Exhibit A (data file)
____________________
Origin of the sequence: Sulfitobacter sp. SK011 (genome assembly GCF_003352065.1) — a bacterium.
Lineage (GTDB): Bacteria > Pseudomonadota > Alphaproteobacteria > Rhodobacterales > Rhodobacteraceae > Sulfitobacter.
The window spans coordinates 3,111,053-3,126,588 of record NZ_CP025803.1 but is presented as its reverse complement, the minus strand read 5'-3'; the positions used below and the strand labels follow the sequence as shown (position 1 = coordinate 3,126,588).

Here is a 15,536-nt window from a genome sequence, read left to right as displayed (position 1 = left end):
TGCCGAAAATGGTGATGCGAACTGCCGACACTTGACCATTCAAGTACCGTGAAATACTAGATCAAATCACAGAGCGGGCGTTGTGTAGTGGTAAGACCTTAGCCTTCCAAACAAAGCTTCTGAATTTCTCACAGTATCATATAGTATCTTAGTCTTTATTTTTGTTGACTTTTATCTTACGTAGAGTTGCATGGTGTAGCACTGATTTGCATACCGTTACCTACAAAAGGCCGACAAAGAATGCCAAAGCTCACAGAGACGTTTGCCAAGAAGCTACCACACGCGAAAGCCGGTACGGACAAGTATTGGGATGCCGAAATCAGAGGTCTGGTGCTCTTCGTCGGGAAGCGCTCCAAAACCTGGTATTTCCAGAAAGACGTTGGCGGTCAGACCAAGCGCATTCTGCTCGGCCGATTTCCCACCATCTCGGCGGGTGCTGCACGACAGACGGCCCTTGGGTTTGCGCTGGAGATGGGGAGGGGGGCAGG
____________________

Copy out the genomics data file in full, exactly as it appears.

Origin of the sequence: Sulfitobacter sp. SK011 (genome assembly GCF_003352065.1) — a bacterium.
Lineage (GTDB): Bacteria > Pseudomonadota > Alphaproteobacteria > Rhodobacterales > Rhodobacteraceae > Sulfitobacter.
The window spans coordinates 3,111,053-3,126,588 of record NZ_CP025803.1 but is presented as its reverse complement, the minus strand read 5'-3'; the positions used below and the strand labels follow the sequence as shown (position 1 = coordinate 3,126,588).

Here is a 15,536-nt window from a genome sequence, read left to right as displayed (position 1 = left end):
TGCCGAAAATGGTGATGCGAACTGCCGACACTTGACCATTCAAGTACCGTGAAATACTAGATCAAATCACAGAGCGGGCGTTGTGTAGTGGTAAGACCTTAGCCTTCCAAACAAAGCTTCTGAATTTCTCACAGTATCATATAGTATCTTAGTCTTTATTTTTGTTGACTTTTATCTTACGTAGAGTTGCATGGTGTAGCACTGATTTGCATACCGTTACCTACAAAAGGCCGACAAAGAATGCCAAAGCTCACAGAGACGTTTGCCAAGAAGCTACCACACGCGAAAGCCGGTACGGACAAGTATTGGGATGCCGAAATCAGAGGTCTGGTGCTCTTCGTCGGGAAGCGCTCCAAAACCTGGTATTTCCAGAAAGACGTTGGCGGTCAGACCAAGCGCATTCTGCTCGGCCGATTTCCCACCATCTCGGCGGGTGCTGCACGACAGACGGCCCTTGGGTTTGCGCTGGAGATGGGGAGGGGGGCAGG